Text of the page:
"However despite the loss of her lover to insanity, one daughter to epilepsy and the
second to unhappiness, Janey did not allow sorrows to overwhelm her entirely.
Helena Sicken, visiting the Morris house, recalled Jane's delicious chuckling laugh
with which she would greet our youthful extravagances', the marvellous skill ofJane's
embroidery and the exciting moments when she would rise and fling the great portiere down and spread it out, so as to judge whether the general effect was what was intended'.
There was also the simple comfort of the household and housekeeping - the plain
trestle table, the dresser with blue and white crockery, the honey, the home-made
bread and the exquisite cleanliness of the whole house - for Mrs Morris was a
Janey' s sense of fun, on which several friends remarked, can be found in her cheerful
account of family visits to Crom Price's Tower and Broadway, and from the travel
diary of the Voyage ofthe Ark , that ramshackle houseboat, with Crom and William de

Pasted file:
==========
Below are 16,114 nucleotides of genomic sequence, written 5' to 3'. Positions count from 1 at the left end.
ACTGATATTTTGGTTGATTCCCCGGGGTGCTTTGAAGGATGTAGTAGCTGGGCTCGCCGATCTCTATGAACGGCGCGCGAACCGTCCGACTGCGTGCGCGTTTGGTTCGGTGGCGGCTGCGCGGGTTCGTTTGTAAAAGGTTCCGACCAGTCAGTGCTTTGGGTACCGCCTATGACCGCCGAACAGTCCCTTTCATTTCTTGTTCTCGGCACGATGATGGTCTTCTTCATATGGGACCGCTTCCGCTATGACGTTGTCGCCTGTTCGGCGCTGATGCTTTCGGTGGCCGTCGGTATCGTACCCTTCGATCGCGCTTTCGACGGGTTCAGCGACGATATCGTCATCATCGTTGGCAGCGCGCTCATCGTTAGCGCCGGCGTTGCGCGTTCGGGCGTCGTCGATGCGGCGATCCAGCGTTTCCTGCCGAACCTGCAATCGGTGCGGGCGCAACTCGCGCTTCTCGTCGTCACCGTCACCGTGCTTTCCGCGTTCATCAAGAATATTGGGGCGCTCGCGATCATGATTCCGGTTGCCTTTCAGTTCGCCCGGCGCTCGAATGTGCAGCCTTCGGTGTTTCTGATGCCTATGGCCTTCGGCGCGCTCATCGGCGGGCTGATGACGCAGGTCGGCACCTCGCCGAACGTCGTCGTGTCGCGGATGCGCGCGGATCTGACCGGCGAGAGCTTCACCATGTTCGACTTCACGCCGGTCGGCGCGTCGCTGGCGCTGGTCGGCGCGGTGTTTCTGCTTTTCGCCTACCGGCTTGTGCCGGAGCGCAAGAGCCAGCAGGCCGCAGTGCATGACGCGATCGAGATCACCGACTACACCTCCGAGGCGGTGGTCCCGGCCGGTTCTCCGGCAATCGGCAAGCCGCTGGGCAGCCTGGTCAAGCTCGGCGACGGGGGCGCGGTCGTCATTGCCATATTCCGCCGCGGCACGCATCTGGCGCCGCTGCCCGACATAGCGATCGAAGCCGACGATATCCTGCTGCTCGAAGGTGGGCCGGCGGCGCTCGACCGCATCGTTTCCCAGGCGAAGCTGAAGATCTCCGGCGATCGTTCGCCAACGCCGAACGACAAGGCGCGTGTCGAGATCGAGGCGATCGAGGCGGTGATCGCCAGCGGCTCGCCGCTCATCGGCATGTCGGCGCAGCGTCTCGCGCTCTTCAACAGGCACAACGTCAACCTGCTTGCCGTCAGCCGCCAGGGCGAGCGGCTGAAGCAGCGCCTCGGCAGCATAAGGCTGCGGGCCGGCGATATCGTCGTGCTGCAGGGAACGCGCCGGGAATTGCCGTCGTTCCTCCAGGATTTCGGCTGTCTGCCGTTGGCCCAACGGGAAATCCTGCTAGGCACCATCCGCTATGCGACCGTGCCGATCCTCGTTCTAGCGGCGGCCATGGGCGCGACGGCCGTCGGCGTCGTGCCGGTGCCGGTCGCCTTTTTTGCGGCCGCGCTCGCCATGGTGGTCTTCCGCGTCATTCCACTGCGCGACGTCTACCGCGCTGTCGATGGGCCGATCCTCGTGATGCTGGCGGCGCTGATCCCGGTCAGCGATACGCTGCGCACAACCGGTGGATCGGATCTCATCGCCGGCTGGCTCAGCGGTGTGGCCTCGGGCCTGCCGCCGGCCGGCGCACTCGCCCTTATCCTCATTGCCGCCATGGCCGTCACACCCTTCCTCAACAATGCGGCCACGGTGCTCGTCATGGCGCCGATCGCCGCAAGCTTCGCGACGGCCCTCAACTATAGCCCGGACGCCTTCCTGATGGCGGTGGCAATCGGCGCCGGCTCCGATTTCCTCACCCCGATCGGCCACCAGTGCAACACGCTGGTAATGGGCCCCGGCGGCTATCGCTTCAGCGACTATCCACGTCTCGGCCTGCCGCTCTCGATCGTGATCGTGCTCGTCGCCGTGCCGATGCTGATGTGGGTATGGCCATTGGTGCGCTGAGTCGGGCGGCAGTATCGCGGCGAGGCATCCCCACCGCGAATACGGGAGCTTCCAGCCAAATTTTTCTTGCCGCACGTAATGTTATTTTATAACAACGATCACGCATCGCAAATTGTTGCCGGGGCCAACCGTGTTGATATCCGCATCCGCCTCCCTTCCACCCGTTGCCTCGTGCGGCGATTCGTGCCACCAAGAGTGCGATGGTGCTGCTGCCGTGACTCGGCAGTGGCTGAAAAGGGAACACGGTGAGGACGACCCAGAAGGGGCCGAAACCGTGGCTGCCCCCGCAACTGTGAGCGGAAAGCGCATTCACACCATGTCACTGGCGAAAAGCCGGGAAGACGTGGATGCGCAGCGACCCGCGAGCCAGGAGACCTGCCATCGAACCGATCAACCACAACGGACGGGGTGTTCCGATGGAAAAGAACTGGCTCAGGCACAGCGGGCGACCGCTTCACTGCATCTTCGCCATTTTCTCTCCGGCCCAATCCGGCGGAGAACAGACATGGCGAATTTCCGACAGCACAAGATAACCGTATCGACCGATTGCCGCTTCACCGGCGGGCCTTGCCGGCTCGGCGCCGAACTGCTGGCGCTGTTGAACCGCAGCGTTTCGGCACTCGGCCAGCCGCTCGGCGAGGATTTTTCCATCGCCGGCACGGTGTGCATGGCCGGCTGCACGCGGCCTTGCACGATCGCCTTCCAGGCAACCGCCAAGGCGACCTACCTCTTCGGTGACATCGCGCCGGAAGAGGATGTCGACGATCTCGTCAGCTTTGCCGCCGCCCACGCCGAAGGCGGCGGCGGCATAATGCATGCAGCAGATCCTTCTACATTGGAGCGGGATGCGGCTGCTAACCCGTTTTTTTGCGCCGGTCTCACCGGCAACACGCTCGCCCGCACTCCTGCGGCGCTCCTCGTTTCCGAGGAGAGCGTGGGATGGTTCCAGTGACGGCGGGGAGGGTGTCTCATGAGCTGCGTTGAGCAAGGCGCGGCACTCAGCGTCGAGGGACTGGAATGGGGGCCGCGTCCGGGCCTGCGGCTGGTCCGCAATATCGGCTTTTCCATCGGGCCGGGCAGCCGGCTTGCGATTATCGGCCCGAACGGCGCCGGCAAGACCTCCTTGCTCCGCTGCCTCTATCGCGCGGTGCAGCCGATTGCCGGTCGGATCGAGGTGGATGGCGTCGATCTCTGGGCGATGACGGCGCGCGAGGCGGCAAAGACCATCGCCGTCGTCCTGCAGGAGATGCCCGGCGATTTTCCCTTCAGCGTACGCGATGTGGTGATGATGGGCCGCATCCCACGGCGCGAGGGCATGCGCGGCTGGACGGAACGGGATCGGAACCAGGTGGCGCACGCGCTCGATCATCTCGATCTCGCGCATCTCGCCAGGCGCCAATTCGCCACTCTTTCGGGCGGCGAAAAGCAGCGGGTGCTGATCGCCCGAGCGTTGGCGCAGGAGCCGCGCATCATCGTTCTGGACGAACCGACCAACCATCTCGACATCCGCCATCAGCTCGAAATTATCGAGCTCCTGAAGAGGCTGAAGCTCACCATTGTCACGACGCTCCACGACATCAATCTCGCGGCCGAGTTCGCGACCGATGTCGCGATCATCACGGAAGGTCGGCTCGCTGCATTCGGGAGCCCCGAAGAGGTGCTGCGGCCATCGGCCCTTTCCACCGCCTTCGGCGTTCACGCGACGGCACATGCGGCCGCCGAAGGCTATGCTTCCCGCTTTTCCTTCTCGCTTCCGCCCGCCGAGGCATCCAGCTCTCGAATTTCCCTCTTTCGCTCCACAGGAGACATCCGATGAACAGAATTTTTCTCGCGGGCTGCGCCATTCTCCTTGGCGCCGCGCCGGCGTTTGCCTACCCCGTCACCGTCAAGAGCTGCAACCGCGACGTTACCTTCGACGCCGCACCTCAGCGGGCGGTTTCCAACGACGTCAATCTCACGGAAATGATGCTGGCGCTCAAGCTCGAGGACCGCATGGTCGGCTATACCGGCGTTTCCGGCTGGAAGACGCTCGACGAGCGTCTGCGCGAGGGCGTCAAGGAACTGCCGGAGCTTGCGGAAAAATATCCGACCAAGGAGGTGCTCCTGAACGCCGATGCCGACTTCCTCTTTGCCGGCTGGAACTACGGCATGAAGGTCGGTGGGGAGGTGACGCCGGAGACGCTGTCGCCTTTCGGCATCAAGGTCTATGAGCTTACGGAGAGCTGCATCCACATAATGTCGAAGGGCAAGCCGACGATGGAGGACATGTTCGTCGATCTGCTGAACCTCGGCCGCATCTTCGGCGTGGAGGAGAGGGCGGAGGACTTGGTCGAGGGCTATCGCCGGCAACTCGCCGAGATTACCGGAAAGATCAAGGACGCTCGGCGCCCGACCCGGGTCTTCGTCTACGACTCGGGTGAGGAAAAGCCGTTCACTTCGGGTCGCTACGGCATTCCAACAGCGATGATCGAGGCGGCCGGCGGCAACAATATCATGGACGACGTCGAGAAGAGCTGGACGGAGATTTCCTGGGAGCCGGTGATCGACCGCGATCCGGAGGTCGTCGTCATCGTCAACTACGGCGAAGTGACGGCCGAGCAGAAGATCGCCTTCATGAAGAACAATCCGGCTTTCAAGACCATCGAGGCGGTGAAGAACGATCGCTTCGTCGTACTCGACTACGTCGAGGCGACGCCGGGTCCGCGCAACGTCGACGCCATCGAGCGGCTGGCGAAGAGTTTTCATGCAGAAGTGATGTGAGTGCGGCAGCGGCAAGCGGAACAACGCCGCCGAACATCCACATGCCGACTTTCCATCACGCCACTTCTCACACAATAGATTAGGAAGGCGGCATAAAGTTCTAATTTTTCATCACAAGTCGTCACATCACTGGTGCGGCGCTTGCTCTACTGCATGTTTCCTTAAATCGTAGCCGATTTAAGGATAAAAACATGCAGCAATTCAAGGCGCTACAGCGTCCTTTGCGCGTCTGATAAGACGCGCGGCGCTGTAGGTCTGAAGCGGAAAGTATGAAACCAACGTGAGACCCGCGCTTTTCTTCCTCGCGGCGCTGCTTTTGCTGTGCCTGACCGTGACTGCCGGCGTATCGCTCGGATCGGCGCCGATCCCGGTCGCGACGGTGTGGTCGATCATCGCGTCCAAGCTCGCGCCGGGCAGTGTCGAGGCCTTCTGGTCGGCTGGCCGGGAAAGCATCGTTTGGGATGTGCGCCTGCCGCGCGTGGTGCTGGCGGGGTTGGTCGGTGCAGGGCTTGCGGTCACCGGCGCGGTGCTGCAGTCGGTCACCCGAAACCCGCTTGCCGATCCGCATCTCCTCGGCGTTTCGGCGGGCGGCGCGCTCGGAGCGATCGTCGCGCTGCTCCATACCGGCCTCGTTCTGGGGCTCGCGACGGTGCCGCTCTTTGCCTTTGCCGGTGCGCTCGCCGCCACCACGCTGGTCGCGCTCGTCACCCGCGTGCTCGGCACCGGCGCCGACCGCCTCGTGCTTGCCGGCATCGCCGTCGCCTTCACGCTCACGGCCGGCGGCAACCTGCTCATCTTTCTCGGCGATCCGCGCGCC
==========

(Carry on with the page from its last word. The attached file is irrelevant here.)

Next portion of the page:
Morgan making excruciating puns. Janey, the supposed invalid, took her needlework,
supervised the supply of provisions, slept in sometimes uncomfortable riverside inns,
and went on ahead of the rest at Oxford to prepare the Manor for their arrival."
Who also says that Jane tried her hand at bookbinding (she says three survive ?) and designed a cover for the prison poems of Wilfrid Scawen Blunt - decorated with shamrocks in honour of his support for Irish Home Rule (can't find this either).
But she also encouraged Cobden-Sanderson, Thomas J. ( 1840-1922 ) to take up book binding.